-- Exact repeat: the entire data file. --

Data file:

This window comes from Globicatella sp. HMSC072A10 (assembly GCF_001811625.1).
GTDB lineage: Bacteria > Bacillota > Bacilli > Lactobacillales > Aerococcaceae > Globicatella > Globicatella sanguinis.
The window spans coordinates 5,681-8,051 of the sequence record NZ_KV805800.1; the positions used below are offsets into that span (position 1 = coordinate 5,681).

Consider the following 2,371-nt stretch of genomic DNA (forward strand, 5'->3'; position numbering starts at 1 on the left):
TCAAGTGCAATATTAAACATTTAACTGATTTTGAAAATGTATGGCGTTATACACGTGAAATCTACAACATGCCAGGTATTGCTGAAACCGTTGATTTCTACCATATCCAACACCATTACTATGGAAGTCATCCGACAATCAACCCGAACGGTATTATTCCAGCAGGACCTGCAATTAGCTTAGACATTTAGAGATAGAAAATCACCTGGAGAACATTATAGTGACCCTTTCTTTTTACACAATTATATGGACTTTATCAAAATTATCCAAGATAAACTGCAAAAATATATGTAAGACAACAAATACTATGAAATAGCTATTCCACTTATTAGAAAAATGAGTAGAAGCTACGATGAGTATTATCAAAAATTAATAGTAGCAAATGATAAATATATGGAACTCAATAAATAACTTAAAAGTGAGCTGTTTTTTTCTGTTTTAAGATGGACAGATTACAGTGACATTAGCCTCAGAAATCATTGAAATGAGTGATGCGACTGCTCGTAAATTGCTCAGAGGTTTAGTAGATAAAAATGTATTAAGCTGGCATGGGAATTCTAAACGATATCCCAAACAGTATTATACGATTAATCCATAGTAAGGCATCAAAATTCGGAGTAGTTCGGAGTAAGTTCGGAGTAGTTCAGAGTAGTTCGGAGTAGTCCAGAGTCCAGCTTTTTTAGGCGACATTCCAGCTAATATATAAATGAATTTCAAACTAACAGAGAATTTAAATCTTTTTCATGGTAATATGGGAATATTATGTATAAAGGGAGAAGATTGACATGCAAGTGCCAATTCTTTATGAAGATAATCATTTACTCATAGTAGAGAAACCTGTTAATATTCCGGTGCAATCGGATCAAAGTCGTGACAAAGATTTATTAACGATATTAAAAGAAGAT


This window comes from Globicatella sp. HMSC072A10 (assembly GCF_001811625.1).
GTDB lineage: Bacteria > Bacillota > Bacilli > Lactobacillales > Aerococcaceae > Globicatella > Globicatella sanguinis.
The window spans coordinates 5,681-8,051 of the sequence record NZ_KV805800.1; the positions used below are offsets into that span (position 1 = coordinate 5,681).

Consider the following 2,371-nt stretch of genomic DNA (forward strand, 5'->3'; position numbering starts at 1 on the left):
TCAAGTGCAATATTAAACATTTAACTGATTTTGAAAATGTATGGCGTTATACACGTGAAATCTACAACATGCCAGGTATTGCTGAAACCGTTGATTTCTACCATATCCAACACCATTACTATGGAAGTCATCCGACAATCAACCCGAACGGTATTATTCCAGCAGGACCTGCAATTAGCTTAGACATTTAGAGATAGAAAATCACCTGGAGAACATTATAGTGACCCTTTCTTTTTACACAATTATATGGACTTTATCAAAATTATCCAAGATAAACTGCAAAAATATATGTAAGACAACAAATACTATGAAATAGCTATTCCACTTATTAGAAAAATGAGTAGAAGCTACGATGAGTATTATCAAAAATTAATAGTAGCAAATGATAAATATATGGAACTCAATAAATAACTTAAAAGTGAGCTGTTTTTTTCTGTTTTAAGATGGACAGATTACAGTGACATTAGCCTCAGAAATCATTGAAATGAGTGATGCGACTGCTCGTAAATTGCTCAGAGGTTTAGTAGATAAAAATGTATTAAGCTGGCATGGGAATTCTAAACGATATCCCAAACAGTATTATACGATTAATCCATAGTAAGGCATCAAAATTCGGAGTAGTTCGGAGTAAGTTCGGAGTAGTTCAGAGTAGTTCGGAGTAGTCCAGAGTCCAGCTTTTTTAGGCGACATTCCAGCTAATATATAAATGAATTTCAAACTAACAGAGAATTTAAATCTTTTTCATGGTAATATGGGAATATTATGTATAAAGGGAGAAGATTGACATGCAAGTGCCAATTCTTTATGAAGATAATCATTTACTCATAGTAGAGAAACCTGTTAATATTCCGGTGCAATCGGATCAAAGTCGTGACAAAGATTTATTAACGATATTAAAAGAAGAT